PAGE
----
Ignore for the moment the heated nature of the specific topic involved in this story. Instead focus on the contradictory, though not surprising, lack of principle underlying the action.
South Dakota lawmakers yesterday approved the nation’s most far-reaching ban on abortion, setting the stage for new legal challenges that its supporters say they hope lead to an overturning of Roe v. Wade.
The measure, which passed the state Senate 23 to 12, makes it a felony for doctors to perform any abortion, except to save the life of a pregnant woman. The proposal still must be signed by Gov. Mike Rounds (R), who opposes abortion.
The bill was designed to challenge the Supreme Court’s ruling in Roe , which in 1973 recognized a right of women to terminate pregnancies. Its sponsors want to force a reexamination of the ruling by the court, which now includes two justices appointed by President Bush.
Like it or not, Roe V. Wade is the law. It may even be appropriate to challenge it, as these legislators are doing. But every legislator who voted for this can never again complain about “activist judges”. Not only are they counting on judges to be activist in accepting their change to accepted law, they’re engaging in activist legislating. There is no other way to explain this action, as they openly accept that it violates current law. They’re counting on the expectation that President Bush stacked the court in their favor with Chief Justice Roberts and Justice Alito.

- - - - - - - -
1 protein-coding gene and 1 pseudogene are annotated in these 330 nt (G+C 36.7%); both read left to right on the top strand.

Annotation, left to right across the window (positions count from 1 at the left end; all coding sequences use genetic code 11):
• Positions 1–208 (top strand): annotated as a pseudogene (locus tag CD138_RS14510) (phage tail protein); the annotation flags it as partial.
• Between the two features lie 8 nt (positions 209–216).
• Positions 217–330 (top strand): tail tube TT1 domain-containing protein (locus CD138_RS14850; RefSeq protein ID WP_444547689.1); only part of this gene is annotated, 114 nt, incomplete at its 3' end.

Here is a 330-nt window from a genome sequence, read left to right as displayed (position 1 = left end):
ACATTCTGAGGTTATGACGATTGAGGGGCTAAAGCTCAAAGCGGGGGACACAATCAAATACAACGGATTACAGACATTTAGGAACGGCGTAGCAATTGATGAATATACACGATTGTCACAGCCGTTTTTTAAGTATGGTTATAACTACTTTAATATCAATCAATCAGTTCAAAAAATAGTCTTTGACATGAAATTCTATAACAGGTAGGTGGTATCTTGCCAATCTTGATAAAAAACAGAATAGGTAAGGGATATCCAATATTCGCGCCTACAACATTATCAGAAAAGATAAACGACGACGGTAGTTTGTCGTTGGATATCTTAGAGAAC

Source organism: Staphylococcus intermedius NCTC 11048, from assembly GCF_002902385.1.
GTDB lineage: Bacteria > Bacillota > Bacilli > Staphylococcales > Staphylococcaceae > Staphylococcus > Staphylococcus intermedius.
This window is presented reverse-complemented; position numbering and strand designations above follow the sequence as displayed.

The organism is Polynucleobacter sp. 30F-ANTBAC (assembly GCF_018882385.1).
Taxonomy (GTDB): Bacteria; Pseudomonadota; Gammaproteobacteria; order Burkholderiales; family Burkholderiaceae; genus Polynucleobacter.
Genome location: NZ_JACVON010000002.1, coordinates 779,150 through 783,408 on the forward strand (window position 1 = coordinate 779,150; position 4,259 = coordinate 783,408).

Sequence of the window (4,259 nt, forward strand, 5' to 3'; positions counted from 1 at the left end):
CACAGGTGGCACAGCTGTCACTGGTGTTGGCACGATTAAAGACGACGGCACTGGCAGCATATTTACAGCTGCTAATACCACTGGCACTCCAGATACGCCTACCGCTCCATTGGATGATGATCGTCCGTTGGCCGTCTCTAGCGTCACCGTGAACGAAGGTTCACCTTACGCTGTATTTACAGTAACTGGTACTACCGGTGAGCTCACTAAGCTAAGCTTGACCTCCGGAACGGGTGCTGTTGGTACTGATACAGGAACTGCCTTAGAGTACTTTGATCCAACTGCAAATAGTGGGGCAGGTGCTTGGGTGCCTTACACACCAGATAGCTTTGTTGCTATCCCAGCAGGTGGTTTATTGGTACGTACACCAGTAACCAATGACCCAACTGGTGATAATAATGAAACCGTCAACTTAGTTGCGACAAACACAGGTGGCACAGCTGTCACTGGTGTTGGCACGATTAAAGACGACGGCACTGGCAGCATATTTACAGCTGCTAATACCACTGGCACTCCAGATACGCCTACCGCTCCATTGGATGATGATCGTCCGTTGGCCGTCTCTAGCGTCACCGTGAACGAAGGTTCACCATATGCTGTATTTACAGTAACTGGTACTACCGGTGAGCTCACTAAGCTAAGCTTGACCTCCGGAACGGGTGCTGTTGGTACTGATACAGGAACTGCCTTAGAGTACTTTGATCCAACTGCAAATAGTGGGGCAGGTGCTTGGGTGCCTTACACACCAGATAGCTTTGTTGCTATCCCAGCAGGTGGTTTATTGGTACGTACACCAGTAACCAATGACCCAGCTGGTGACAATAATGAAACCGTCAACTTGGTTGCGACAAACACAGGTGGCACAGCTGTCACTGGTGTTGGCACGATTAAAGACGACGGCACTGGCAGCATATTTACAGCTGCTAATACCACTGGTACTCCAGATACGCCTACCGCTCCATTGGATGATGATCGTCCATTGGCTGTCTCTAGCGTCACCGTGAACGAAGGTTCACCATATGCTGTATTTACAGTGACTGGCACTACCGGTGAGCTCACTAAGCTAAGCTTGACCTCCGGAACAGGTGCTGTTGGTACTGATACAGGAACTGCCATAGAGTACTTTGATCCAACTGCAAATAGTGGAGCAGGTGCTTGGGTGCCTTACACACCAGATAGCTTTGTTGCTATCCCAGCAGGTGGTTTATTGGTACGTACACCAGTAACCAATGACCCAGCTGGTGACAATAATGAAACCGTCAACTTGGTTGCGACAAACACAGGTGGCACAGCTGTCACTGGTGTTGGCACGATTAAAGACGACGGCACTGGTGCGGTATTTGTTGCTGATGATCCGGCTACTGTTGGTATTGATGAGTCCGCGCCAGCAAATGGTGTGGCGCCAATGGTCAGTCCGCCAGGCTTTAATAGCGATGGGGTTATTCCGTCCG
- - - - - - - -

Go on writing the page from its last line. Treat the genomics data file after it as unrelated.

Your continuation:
The bill’s sponsor, Rep. Roger W. Hunt, offered another interesting perspective on good for me but not for thee:
Hunt has also said that when the inevitable challenge to the ban is filed in court, the ban’s supporters will be prepared for a costly court fight with $1 million already pledged by “an anonymous donor.”
If the issue at hand was a liberal favorite, and supporters replaced “anonymous donor” with George Soros, Republicans like Mr. Hunt would be screaming rather than boasting.
Hypocrites, every one of them.